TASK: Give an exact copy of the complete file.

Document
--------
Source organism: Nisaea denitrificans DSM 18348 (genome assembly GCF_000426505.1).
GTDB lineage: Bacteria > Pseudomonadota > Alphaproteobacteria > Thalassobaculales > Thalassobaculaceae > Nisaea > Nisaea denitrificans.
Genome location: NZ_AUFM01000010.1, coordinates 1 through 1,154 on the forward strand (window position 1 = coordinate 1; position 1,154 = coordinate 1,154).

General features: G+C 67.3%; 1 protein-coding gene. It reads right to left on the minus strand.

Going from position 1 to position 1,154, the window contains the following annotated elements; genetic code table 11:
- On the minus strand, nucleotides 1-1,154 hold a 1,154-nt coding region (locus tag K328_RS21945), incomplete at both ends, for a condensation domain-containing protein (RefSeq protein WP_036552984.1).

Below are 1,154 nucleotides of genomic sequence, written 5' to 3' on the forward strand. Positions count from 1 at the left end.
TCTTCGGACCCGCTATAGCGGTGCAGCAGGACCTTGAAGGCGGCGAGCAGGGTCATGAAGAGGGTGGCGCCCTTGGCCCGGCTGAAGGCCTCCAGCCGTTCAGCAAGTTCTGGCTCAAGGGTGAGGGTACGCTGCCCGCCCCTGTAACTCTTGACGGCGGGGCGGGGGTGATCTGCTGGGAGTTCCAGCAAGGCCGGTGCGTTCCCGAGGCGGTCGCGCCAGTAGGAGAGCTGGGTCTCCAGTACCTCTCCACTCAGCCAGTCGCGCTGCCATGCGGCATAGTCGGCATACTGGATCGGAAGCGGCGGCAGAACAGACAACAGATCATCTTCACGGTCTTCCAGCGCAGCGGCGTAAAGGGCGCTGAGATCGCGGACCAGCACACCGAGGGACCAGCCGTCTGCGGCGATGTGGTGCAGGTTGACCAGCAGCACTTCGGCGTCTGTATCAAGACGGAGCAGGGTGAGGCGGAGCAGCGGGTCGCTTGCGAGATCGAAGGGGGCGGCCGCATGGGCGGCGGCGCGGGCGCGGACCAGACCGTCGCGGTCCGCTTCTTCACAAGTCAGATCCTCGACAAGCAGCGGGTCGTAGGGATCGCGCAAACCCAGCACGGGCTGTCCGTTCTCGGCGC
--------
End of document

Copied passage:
Source organism: Nisaea denitrificans DSM 18348 (genome assembly GCF_000426505.1).
GTDB lineage: Bacteria > Pseudomonadota > Alphaproteobacteria > Thalassobaculales > Thalassobaculaceae > Nisaea > Nisaea denitrificans.
Genome location: NZ_AUFM01000010.1, coordinates 1 through 1,154 on the forward strand (window position 1 = coordinate 1; position 1,154 = coordinate 1,154).

General features: G+C 67.3%; 1 protein-coding gene. It reads right to left on the minus strand.

Going from position 1 to position 1,154, the window contains the following annotated elements; genetic code table 11:
- On the minus strand, nucleotides 1-1,154 hold a 1,154-nt coding region (locus tag K328_RS21945), incomplete at both ends, for a condensation domain-containing protein (RefSeq protein WP_036552984.1).

Below are 1,154 nucleotides of genomic sequence, written 5' to 3' on the forward strand. Positions count from 1 at the left end.
TCTTCGGACCCGCTATAGCGGTGCAGCAGGACCTTGAAGGCGGCGAGCAGGGTCATGAAGAGGGTGGCGCCCTTGGCCCGGCTGAAGGCCTCCAGCCGTTCAGCAAGTTCTGGCTCAAGGGTGAGGGTACGCTGCCCGCCCCTGTAACTCTTGACGGCGGGGCGGGGGTGATCTGCTGGGAGTTCCAGCAAGGCCGGTGCGTTCCCGAGGCGGTCGCGCCAGTAGGAGAGCTGGGTCTCCAGTACCTCTCCACTCAGCCAGTCGCGCTGCCATGCGGCATAGTCGGCATACTGGATCGGAAGCGGCGGCAGAACAGACAACAGATCATCTTCACGGTCTTCCAGCGCAGCGGCGTAAAGGGCGCTGAGATCGCGGACCAGCACACCGAGGGACCAGCCGTCTGCGGCGATGTGGTGCAGGTTGACCAGCAGCACTTCGGCGTCTGTATCAAGACGGAGCAGGGTGAGGCGGAGCAGCGGGTCGCTTGCGAGATCGAAGGGGGCGGCCGCATGGGCGGCGGCGCGGGCGCGGACCAGACCGTCGCGGTCCGCTTCTTCACAAGTCAGATCCTCGACAAGCAGCGGGTCGTAGGGATCGCGCAAACCCAGCACGGGCTGTCCGTTCTCGGCGC